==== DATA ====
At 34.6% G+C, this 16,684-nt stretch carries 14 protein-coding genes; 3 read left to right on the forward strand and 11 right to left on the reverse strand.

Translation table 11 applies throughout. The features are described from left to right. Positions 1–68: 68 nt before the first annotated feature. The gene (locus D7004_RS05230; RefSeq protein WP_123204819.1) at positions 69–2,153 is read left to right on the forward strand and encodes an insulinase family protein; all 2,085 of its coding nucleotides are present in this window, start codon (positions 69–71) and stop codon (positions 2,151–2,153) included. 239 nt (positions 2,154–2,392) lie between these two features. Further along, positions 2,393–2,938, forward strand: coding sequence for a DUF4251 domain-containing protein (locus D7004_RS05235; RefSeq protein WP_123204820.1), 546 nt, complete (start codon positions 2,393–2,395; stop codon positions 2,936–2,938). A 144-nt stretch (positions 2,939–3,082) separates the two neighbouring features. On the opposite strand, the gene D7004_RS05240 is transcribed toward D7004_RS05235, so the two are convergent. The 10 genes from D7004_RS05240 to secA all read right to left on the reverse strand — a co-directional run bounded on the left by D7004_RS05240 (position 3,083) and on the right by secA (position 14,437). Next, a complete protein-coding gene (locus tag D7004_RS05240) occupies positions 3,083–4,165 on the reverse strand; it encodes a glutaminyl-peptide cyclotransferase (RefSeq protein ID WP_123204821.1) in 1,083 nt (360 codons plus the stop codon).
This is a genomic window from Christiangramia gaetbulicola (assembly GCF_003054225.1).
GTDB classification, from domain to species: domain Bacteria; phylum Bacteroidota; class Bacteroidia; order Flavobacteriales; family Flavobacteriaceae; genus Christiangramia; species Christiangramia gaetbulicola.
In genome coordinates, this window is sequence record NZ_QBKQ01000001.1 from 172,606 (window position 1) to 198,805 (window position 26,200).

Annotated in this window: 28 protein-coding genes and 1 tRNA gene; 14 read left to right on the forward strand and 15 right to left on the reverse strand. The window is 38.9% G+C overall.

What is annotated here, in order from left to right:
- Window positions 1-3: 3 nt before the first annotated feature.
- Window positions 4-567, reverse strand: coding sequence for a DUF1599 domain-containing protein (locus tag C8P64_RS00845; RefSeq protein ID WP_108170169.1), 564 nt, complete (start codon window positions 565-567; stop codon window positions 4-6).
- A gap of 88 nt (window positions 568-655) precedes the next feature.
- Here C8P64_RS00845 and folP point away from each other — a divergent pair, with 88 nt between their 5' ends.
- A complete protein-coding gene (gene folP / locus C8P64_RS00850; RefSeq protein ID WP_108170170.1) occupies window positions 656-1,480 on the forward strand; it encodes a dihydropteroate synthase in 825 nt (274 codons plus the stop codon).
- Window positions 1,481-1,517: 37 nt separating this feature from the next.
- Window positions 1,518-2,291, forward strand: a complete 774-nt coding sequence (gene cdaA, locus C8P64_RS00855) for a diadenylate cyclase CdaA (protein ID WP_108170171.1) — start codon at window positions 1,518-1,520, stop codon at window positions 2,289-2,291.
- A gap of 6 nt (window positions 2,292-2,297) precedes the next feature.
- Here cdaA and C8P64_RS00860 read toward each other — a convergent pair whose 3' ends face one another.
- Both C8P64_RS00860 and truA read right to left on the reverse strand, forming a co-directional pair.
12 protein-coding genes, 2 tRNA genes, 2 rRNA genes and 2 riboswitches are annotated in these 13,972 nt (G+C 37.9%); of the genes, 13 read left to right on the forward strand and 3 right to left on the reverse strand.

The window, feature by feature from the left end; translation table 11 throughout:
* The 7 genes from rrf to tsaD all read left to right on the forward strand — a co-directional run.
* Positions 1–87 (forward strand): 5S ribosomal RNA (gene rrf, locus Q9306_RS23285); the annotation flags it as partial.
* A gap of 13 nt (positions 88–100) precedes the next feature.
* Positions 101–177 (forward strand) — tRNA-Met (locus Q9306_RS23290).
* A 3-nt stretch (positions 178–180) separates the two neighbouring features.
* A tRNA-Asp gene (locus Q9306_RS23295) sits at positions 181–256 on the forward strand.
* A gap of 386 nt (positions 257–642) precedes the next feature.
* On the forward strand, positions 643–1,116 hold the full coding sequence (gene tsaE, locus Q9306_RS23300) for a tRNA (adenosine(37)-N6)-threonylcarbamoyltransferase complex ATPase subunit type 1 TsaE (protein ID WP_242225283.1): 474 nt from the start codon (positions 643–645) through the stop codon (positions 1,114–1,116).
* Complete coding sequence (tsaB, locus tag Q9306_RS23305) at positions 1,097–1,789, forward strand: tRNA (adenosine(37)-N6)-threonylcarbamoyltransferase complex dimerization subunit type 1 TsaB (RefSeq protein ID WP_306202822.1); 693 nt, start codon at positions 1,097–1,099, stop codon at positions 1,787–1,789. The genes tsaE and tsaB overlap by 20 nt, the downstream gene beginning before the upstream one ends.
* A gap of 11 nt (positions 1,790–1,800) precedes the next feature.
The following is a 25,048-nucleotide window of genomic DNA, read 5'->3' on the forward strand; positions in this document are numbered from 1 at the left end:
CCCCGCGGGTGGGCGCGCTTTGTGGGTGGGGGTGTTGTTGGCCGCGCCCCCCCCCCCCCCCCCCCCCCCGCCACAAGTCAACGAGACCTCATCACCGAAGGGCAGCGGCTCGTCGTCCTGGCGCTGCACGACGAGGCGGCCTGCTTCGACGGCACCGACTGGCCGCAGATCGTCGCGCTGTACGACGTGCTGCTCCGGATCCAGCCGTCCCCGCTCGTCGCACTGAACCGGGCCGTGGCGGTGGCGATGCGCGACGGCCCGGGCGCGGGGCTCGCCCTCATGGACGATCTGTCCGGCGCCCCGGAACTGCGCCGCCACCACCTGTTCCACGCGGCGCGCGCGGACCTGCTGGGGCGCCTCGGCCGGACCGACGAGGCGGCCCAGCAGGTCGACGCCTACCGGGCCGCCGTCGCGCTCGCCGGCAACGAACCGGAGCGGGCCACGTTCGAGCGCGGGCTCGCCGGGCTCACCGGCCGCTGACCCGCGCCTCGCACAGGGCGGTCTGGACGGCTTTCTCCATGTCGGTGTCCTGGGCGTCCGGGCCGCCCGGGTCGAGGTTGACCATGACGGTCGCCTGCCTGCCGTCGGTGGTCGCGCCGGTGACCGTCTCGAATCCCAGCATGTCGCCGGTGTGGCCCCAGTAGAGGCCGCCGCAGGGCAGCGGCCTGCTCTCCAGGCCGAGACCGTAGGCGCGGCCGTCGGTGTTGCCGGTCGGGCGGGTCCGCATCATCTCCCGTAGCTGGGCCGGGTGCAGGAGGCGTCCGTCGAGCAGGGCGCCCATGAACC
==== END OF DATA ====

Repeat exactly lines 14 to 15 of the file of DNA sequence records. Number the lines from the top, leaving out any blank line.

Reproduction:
- Window positions 1,518-2,291, forward strand: a complete 774-nt coding sequence (gene cdaA, locus C8P64_RS00855) for a diadenylate cyclase CdaA (protein ID WP_108170171.1) — start codon at window positions 1,518-1,520, stop codon at window positions 2,289-2,291.
- A gap of 6 nt (window positions 2,292-2,297) precedes the next feature.